“When it is one of the most fundamental needs of humanity, how strongly are we able to take sides with justice? What is it that we do so that justice doesn’t remain an abstraction? How loud are our voices in the face of injustice?” writes Sara Aktaş for Yeni Özgür Politika.
New names are added to the list of those who seek justice. This list is already a really long one with all the Saturday Mothers and Peace Mothers, with Gülistan Doku and İpek Er, with Emine Şenyaşar and the mother of Garibe Gezer, who was killed through systematic torture.
There is no doubt that these endless cries of the mothers not only make us reflect on, but also question the meaning and value of justice.
Although justice includes all other virtues in itself, it is, indeed, an area of value that is most denied and wasted on a daily basis.
Justice, however, has always been defined as the embodiment of values, principles, ideals and virtues in a society that provides everyone what is appropriate and rightful for them. Addison’s words are meaningful in this regard to remember: “There is no virtue so truly great and godlike as justice.”
When it is one of the most fundamental needs of humanity, how strongly are we able to take sides with justice? What is it that we do so that justice doesn’t remain an abstraction? How loud are our voices in the face of injustice?
According to Nietzsche, justice is the virtue that deserves to be respected the most, as he most respects the person who has the willpower and a strong motive for justice.
Because, in the person who deserves this respect, the rarest virtues find their place at the highest level in a bottomless sea where rivers from all directions meet and hide.
Mother Emine makes us wonder how much we see our own image in this bottomless sea!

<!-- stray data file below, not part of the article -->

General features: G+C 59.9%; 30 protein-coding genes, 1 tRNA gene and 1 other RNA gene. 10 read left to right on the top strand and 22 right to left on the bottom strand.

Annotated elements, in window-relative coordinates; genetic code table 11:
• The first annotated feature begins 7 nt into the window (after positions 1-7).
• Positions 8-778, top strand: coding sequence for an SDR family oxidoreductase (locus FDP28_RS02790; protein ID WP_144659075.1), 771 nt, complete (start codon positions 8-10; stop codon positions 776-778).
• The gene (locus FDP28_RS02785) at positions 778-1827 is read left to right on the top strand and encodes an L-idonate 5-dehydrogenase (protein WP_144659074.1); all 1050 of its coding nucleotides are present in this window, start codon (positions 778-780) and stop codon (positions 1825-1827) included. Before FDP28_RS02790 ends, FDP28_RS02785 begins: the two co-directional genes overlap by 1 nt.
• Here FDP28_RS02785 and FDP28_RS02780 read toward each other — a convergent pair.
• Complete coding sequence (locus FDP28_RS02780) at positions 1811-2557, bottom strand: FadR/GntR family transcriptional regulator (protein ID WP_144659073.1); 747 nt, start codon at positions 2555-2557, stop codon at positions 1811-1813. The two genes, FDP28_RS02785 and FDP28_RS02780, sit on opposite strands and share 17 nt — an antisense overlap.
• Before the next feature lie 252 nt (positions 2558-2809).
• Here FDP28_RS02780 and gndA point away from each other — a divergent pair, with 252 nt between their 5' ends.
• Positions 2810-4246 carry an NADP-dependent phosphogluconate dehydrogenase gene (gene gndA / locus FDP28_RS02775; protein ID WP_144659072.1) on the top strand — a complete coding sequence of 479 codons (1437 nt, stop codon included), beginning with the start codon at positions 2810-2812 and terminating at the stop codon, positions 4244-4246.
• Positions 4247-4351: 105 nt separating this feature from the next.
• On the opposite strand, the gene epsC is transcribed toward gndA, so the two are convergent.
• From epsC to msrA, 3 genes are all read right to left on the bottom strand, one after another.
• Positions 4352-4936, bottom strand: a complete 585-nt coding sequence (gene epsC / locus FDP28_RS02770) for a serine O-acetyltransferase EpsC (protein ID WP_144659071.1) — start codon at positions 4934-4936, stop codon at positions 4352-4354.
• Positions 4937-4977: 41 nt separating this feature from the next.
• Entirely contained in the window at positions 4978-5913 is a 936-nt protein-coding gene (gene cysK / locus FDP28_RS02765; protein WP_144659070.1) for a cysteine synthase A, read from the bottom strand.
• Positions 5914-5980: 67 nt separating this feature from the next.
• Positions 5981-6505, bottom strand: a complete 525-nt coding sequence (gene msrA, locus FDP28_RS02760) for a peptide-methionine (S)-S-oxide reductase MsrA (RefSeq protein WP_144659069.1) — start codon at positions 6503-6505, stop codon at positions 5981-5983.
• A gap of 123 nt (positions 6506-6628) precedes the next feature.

Nietzsche discussed justice not only upon the basis of rights, equality and honesty, but also upon the basis of injustice and inequality.
Based on the conviction that human beings are and should be strong, precisely in an emotional context, Nietzsche sees it as a result of “herd” morality [referring to slave morality] that people place demands, without working or resistance, upon what they don’t deserve out of empty pride, resentment and compassion. He emphasises that the way to change this is to question and purify all virtues and to fight for justice.
Mother Emine, who has been seeking and crying out for justice for months may be the realisation of such struggle in flesh and bones.
“What matters, my justice? I do not see that I am ember and coal. But the just person is ember and coal!” This is what Nietzsche writes in his book ‘Thus spoke Zarathustra.’
What matters is to be able to become the ember and coal for the sake of justice and Mother Emine is the ember and coal.
Of course, saying ‘big words’ becomes meaningless if we do not live them properly. In questioning the values of words, Nietzsche also discusses whether that value is revealed in the word itself or through its practice.
Are ‘big words’ and qualities such as “honesty, responsibility, justice, humanity, truthfulness really accepted and affirmed for their own sake?,” he asks.
Because the value and criterion of these qualities, whether for their bearers or for society and humanity, becomes significant only if we take the risk to pay the price for their sake or not.
Emine Mother calls out, “The justice of each of you is as important as your actions in the face of injustice.”
Mother Emine obliges all of us to be conscientious, because justice is connected to all of us. As Nietzsche said, “Morality is destroyed in our hearts.” (…)
Mother Emine draws the baton of justice and calls out to us in Nietzsche’s words: “I do not like your cold justice: out of the eye of your judges there always glanceth the executioner and his cold steel. Tell me where we find justice, where is love with seeing eyes?
“Devise me, then, the love which not only beareth all punishment, but also all guilt! Devise me, then, the justice which acquitteth every one except the judge! And would ye hear this likewise? To him who seeketh to be just from the heart, even the lie becometh philanthropy. But how could I be just from the heart! How can I give every one his own! Let this be enough for me: I give unto every one mine own.”